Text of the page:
Guy Erma and the Son of Empire
Guy Erma and the Son of Empire
A terrorist attack on a small research station on a remote planet triggers a series of unexpected and violent consequences that throws an empire into turmoil and a throne stands empty.0
Fantasy / Sci-fi
Sally Ann Melia (Australia)
Karl took a sharp breath in, but his reply was steady.
‘This is Captain Karl Valvanchi calling Mezzatorra.’
‘Karl. It’s the SDLA. They’re at full strength.’
‘We’ll be there. Lock yourselves away.’
Thirty-one years old, Karl Valvanchi was a Zaracan warrior. His skin chalk-white, he stood just under two metres tall, with a slim military build. With his ice-white mane cropped to stubble, he appeared almost human, something he was not. He joined his men and they pulled on their flying suits. As one, they leapt skywards and circled up. Karl glanced back. With its high perimeter wall and watchtowers, the centre was easy enough to secure. It was the outlying units that faced the worst attacks.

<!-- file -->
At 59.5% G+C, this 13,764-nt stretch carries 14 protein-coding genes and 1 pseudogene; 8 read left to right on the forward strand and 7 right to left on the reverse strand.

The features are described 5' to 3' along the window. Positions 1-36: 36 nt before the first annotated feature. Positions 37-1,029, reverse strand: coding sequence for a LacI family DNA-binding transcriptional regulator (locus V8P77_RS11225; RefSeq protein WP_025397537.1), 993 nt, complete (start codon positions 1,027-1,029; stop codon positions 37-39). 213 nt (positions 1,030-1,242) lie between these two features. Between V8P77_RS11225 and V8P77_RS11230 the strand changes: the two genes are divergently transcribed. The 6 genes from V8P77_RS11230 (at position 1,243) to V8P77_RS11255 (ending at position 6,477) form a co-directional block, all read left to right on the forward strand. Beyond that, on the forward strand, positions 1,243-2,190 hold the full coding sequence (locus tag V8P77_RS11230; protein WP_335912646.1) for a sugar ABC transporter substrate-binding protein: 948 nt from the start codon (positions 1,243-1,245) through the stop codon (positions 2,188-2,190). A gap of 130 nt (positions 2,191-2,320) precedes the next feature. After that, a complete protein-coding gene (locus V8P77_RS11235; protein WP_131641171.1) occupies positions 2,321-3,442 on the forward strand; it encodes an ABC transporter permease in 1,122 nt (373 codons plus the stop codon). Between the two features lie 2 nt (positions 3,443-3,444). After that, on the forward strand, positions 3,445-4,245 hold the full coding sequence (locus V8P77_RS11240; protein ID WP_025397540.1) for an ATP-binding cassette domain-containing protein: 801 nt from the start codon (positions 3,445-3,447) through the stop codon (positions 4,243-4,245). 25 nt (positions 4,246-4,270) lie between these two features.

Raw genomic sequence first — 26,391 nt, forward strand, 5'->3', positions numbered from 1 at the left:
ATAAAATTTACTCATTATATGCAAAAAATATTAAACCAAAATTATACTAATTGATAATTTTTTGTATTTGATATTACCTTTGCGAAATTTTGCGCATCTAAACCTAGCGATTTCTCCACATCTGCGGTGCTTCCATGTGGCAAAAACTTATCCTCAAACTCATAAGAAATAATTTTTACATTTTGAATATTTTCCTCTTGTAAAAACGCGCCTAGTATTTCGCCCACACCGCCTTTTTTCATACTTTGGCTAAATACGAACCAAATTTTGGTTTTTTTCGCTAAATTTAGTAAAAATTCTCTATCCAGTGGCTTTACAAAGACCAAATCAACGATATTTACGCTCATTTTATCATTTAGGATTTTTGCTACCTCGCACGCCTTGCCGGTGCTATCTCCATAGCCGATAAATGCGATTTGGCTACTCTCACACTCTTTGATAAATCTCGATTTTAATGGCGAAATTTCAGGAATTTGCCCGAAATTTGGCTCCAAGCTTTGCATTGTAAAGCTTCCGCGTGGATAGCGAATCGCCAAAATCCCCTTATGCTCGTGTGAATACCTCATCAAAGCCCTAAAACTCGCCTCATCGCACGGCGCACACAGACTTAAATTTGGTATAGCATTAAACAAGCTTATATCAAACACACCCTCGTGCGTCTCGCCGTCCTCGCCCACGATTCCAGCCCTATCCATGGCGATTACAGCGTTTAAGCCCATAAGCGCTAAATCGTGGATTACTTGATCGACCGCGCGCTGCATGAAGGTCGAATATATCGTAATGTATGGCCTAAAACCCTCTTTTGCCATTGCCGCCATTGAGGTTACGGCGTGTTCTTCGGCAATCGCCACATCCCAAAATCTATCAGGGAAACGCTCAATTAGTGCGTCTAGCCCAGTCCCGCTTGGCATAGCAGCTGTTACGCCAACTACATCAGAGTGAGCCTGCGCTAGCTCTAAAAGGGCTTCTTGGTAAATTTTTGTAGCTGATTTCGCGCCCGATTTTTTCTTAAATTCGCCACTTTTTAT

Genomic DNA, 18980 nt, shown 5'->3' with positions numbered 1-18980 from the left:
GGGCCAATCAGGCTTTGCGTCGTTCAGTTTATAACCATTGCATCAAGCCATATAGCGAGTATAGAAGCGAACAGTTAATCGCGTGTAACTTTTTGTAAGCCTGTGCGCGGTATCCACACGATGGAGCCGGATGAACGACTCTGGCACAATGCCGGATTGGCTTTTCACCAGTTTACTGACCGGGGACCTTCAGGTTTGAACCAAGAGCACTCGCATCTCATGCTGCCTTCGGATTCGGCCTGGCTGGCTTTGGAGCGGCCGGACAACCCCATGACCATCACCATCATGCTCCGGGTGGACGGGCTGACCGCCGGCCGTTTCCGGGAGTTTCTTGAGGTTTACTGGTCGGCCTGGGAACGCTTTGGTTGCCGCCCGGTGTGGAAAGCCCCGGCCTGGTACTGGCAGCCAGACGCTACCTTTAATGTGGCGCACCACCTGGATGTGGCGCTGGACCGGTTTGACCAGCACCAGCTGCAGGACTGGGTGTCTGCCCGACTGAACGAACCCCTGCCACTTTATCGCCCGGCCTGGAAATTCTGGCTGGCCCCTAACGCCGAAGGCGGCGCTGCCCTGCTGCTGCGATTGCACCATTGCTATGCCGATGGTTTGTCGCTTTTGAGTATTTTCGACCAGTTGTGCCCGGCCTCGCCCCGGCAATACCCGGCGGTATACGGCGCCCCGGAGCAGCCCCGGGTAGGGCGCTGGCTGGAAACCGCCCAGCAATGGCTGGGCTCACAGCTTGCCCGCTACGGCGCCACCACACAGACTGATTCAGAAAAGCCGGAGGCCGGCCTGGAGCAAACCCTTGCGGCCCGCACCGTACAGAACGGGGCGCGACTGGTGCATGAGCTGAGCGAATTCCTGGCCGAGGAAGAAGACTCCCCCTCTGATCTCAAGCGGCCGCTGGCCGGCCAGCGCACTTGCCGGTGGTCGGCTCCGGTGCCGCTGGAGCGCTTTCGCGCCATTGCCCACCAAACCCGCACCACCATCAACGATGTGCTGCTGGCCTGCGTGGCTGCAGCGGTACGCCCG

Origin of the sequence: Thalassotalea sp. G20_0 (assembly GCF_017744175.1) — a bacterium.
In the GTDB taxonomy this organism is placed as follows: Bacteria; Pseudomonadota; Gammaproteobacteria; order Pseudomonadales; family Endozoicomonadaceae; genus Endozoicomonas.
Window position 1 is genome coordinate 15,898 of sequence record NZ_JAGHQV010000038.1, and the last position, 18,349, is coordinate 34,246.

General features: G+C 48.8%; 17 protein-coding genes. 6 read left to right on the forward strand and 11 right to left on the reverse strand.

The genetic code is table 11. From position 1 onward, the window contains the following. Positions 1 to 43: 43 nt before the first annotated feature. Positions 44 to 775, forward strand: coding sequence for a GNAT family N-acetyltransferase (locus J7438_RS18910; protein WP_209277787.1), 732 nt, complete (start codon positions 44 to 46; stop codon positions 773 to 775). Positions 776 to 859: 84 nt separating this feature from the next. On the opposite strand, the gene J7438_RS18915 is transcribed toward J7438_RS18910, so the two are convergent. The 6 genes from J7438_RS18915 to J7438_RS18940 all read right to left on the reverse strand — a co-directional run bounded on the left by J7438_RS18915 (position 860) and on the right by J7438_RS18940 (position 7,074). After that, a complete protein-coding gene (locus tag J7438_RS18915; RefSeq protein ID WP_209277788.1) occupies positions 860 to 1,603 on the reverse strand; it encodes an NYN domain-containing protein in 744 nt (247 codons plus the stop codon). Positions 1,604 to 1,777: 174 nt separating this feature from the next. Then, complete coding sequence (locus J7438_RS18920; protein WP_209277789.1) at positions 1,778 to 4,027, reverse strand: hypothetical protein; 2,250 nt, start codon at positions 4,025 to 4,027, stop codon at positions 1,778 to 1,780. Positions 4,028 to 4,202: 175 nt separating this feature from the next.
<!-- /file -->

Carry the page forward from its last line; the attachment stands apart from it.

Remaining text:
Mezzatorra should be ok, Karl thought. The scientists had a secure vault the tribes could not penetrate. Some looting, some vandalism, then the tribes would turn and run. If it came to it, the tribes had no weapons of any real threat. Unless they were reinforced by the Dome Elite; unless they had help from the Freyne Empire.
Karl and his men soared towards their destination, arching over the wide grasslands of Sas Darona.
Sas Darona Sas Darona pearl of the galactic sea
Sas Darona Sas Darona where forever my heart will be.
Sas Darona was a giant planet on the disputed border of the Zaracan Democratic Union and the expanding Freyne Empire. The Freyne had tried to claim Sas Darona when vast reserves of monazite were found. Too late. The Zaracans had already filed exploration licences with the United Races. Further disputes arose when the Zaracans discovered that Sas Darona was inhabited. Were the human tribes related to the Freyne?
Did it matter? The Freyne believed Sas Darona should belong to them, and some of the tribes agreed.
The tribal attacks on the Zaracan bases had started. The tribes discovered that Freyne traders would pay good money for newly-mined monazite. The attacks on the Zaracan bases had multiplied.
‘Captain. I can see a firewall.’